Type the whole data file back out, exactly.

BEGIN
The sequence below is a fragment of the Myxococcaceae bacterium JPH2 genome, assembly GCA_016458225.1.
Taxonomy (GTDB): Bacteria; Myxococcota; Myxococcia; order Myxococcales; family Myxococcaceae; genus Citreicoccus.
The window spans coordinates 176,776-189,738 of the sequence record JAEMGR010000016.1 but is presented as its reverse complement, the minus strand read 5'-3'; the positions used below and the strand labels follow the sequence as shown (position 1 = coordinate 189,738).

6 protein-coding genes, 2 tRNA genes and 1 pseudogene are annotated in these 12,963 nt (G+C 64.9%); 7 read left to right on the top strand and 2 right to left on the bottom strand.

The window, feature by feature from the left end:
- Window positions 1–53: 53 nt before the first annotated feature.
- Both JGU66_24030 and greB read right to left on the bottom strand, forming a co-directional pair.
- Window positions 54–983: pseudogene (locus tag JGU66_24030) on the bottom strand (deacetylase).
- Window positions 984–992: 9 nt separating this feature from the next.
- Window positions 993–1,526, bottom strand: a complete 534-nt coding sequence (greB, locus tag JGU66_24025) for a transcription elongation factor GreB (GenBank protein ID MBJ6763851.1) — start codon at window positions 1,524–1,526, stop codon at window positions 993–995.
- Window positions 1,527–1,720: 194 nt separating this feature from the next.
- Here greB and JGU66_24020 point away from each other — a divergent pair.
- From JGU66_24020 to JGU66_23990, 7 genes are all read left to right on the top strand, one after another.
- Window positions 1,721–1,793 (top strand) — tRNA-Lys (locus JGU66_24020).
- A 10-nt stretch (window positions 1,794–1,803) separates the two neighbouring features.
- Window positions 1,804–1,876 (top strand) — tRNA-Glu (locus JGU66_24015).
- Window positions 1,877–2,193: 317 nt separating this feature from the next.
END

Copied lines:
The sequence below is a fragment of the Myxococcaceae bacterium JPH2 genome, assembly GCA_016458225.1.
Taxonomy (GTDB): Bacteria; Myxococcota; Myxococcia; order Myxococcales; family Myxococcaceae; genus Citreicoccus.
The window spans coordinates 176,776-189,738 of the sequence record JAEMGR010000016.1 but is presented as its reverse complement, the minus strand read 5'-3'; the positions used below and the strand labels follow the sequence as shown (position 1 = coordinate 189,738).

6 protein-coding genes, 2 tRNA genes and 1 pseudogene are annotated in these 12,963 nt (G+C 64.9%); 7 read left to right on the top strand and 2 right to left on the bottom strand.

The window, feature by feature from the left end:
- Window positions 1–53: 53 nt before the first annotated feature.
- Both JGU66_24030 and greB read right to left on the bottom strand, forming a co-directional pair.
- Window positions 54–983: pseudogene (locus tag JGU66_24030) on the bottom strand (deacetylase).
- Window positions 984–992: 9 nt separating this feature from the next.
- Window positions 993–1,526, bottom strand: a complete 534-nt coding sequence (greB, locus tag JGU66_24025) for a transcription elongation factor GreB (GenBank protein ID MBJ6763851.1) — start codon at window positions 1,524–1,526, stop codon at window positions 993–995.
- Window positions 1,527–1,720: 194 nt separating this feature from the next.
- Here greB and JGU66_24020 point away from each other — a divergent pair.
- From JGU66_24020 to JGU66_23990, 7 genes are all read left to right on the top strand, one after another.
- Window positions 1,721–1,793 (top strand) — tRNA-Lys (locus JGU66_24020).
- A 10-nt stretch (window positions 1,794–1,803) separates the two neighbouring features.
- Window positions 1,804–1,876 (top strand) — tRNA-Glu (locus JGU66_24015).
- Window positions 1,877–2,193: 317 nt separating this feature from the next.